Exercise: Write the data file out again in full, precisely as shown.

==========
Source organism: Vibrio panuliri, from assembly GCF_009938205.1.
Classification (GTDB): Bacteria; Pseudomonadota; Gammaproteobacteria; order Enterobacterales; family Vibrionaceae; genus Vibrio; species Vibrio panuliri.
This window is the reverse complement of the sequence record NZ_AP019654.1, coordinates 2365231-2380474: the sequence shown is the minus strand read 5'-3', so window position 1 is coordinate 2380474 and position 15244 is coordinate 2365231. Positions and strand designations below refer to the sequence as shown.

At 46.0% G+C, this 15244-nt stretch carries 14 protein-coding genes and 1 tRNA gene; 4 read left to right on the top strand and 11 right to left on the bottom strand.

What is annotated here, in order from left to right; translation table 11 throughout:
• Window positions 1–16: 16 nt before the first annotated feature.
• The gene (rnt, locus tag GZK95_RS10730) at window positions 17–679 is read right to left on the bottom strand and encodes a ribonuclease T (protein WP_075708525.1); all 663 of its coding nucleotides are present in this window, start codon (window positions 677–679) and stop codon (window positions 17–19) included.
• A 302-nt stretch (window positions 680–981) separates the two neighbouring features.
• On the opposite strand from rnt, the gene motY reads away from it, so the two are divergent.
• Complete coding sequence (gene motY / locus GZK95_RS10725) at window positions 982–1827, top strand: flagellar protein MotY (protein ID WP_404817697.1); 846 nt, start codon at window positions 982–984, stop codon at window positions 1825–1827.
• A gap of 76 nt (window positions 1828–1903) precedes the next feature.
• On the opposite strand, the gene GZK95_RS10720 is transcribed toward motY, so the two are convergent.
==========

Source organism: Vibrio panuliri, from assembly GCF_009938205.1.
Classification (GTDB): Bacteria; Pseudomonadota; Gammaproteobacteria; order Enterobacterales; family Vibrionaceae; genus Vibrio; species Vibrio panuliri.
This window is the reverse complement of the sequence record NZ_AP019654.1, coordinates 2365231-2380474: the sequence shown is the minus strand read 5'-3', so window position 1 is coordinate 2380474 and position 15244 is coordinate 2365231. Positions and strand designations below refer to the sequence as shown.

At 46.0% G+C, this 15244-nt stretch carries 14 protein-coding genes and 1 tRNA gene; 4 read left to right on the top strand and 11 right to left on the bottom strand.

What is annotated here, in order from left to right; translation table 11 throughout:
• Window positions 1–16: 16 nt before the first annotated feature.
• The gene (rnt, locus tag GZK95_RS10730) at window positions 17–679 is read right to left on the bottom strand and encodes a ribonuclease T (protein WP_075708525.1); all 663 of its coding nucleotides are present in this window, start codon (window positions 677–679) and stop codon (window positions 17–19) included.
• A 302-nt stretch (window positions 680–981) separates the two neighbouring features.
• On the opposite strand from rnt, the gene motY reads away from it, so the two are divergent.
• Complete coding sequence (gene motY / locus GZK95_RS10725) at window positions 982–1827, top strand: flagellar protein MotY (protein ID WP_404817697.1); 846 nt, start codon at window positions 982–984, stop codon at window positions 1825–1827.
• A gap of 76 nt (window positions 1828–1903) precedes the next feature.
• On the opposite strand, the gene GZK95_RS10720 is transcribed toward motY, so the two are convergent.